Section Navigation

Concept for turning corn chip oil into biodiesel fuel earns Appalachian students second place in international Food Solutions Challenge

By Haley Childers

BOONE, N.C.—What has 18 wheels and runs on corn chips? Thanks to a food solution from two Appalachian State University students, a chip producer’s transportation fleet well could.

View larger imageAppalachian State University students Kelsey Simon, left, and Ali Moxley took second place in the Food Solutions Challenge in April.View larger imageKelsey Simon said she and Ali Moxley had only had two and half weeks to create the video and pitch for the competition. Watch the video

Senior chemistry major and sustainable business minor Kelsey Simon and senior management major and nutrition and sustainable business minor Ali Moxley placed second in the international Food Solutions Challenge, held during the Global Food Solutions Conference April 19-21 at the University of Wisconsin-Madison.

Their food solution converts used frying oil from corn chip production to biodiesel to fuel a chip company’s transportation fleet. The Food Solutions Challenge is designed to raise awareness and holistic thinking around issues stemming from food production and distribution with a goal of making the food supply chain more carbon neutral.

Appalachian was one of six finalists in the competition, which began as a field of 50. The other finalists were McGill University in Quebec, Canada, University of California Berkeley, California College of the Arts, Texas State University and the DC Net Impact professionals chapter.

During the event, the students presented the winning solution originally submitted during the local challenge event March 8 in Peacock Hall on the Appalachian campus. The six winning submissions from the local events earned the finalists an all-expense-paid trip to the Wisconsin conference.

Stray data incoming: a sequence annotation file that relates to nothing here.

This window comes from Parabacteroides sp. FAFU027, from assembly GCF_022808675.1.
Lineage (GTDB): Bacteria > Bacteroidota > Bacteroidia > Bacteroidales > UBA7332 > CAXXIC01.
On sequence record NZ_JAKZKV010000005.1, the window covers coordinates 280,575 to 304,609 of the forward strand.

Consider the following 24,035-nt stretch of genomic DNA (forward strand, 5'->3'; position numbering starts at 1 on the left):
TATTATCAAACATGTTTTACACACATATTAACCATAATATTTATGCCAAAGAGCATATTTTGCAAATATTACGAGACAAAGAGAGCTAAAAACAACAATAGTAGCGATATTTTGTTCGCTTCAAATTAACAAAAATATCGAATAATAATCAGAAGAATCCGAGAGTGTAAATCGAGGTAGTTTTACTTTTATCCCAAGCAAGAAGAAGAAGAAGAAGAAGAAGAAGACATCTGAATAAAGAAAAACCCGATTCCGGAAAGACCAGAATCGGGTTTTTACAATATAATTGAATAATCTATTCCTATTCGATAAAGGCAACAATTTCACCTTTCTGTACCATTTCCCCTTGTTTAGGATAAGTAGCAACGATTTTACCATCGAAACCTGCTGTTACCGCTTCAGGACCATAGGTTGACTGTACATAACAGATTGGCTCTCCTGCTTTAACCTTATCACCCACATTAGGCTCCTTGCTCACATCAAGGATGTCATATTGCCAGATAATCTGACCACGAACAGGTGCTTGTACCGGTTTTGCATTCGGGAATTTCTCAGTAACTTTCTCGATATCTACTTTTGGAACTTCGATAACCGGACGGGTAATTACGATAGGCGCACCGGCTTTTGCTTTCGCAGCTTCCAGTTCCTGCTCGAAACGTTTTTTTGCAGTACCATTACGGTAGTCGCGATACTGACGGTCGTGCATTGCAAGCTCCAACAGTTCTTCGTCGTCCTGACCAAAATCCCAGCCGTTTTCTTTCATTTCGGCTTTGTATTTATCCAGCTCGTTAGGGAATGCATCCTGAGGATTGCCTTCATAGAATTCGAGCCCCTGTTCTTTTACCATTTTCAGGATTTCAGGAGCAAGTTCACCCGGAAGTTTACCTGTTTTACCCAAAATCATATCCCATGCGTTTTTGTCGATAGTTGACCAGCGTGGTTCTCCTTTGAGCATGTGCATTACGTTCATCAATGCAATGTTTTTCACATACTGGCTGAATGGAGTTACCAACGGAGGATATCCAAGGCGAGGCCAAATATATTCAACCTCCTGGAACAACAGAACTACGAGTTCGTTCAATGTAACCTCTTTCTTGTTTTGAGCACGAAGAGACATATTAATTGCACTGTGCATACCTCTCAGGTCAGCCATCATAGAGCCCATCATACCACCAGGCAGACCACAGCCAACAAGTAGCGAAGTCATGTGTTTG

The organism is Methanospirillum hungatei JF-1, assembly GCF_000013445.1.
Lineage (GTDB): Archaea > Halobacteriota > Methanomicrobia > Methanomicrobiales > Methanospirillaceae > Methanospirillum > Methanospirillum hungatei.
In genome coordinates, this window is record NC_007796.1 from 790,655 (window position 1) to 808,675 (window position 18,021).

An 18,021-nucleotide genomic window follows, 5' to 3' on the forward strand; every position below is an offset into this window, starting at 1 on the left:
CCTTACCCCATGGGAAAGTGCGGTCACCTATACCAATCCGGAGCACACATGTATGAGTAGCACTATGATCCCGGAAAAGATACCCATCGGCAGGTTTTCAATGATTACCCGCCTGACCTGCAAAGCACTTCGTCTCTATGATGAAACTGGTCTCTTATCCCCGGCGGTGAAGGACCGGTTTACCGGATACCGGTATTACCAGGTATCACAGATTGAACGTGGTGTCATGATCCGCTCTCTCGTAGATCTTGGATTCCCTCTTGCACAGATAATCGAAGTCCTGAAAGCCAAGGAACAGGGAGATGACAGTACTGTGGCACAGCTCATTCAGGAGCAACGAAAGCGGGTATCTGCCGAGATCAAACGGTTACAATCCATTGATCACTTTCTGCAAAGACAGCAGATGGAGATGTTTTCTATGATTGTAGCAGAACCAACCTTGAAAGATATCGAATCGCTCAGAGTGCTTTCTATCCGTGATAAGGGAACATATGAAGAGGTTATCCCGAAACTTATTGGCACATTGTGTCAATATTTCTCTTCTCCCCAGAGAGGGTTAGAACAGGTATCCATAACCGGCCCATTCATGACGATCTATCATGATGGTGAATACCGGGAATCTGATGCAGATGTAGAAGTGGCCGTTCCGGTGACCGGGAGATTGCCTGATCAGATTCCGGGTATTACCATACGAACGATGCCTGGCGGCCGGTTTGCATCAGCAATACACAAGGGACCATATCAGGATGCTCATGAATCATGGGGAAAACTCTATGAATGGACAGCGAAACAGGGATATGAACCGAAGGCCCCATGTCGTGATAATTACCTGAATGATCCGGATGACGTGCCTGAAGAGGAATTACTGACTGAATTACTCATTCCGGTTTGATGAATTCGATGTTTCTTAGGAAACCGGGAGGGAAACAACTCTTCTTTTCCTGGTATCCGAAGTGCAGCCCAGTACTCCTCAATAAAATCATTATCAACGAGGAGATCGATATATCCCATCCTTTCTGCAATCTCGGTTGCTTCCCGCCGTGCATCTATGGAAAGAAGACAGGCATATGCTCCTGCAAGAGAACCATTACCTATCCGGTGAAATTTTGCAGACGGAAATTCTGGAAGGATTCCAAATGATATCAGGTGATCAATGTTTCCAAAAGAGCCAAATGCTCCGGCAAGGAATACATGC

“We were excited to travel, compete and represent the Walker College of Business in the international event,” said Kernersville native Simon, who is president of Appalachian’s chapter of Net Impact, a professional network that supports and promotes sustainable business practices. “Presenting our food solution was a great experience.”

Simon credited Moxley, from Marietta, Georgia, with the food solution idea. For their work, the students earned a $1,000 prize for Appalachian’s Net Impact Club.

About Sustainable Business at Appalachian

Appalachian’s Walker College of Business is committed to advancing sustainable business practices that promote responsible management of economic, social and natural resources. The theory and practice of sustainable business recognizes that the economy, environment and society (the triple bottom line) are interconnected and interdependent, and strives to enhance the business model so that it can flourish and thrive to benefit future generations. The college offers a sustainable business minor available to business and non-business majors, a bachelor’s degree in environmental economics and policy, and an MBA concentration in sustainable business. The programs focus on student engagement, research and community involvement.

About Net Impact

Net Impact is a community of more than 100,000 students and young professionals who want to transform their passions into world-changing action. A nonprofit membership organization, Net Impact empowers its members to use business skills in support of various social and environmental causes. Programs and networking events center on topics such as corporate social responsibility, social entrepreneurship, nonprofit management, international development and environmental sustainability.

About Appalachian State University

Appalachian State University, in North Carolina’s Blue Ridge Mountains, prepares students to lead purposeful lives as global citizens who understand and engage their responsibilities in creating a sustainable future for all. The transformational Appalachian experience promotes a spirit of inclusion that brings people together in inspiring ways to acquire and create knowledge, to grow holistically, to act with passion and determination, and embrace diversity and difference. As one of 17 campuses in the University of North Carolina system, Appalachian enrolls about 18,000 students, has a low student-to-faculty ratio and offers more than 150 undergraduate and graduate majors.


Related link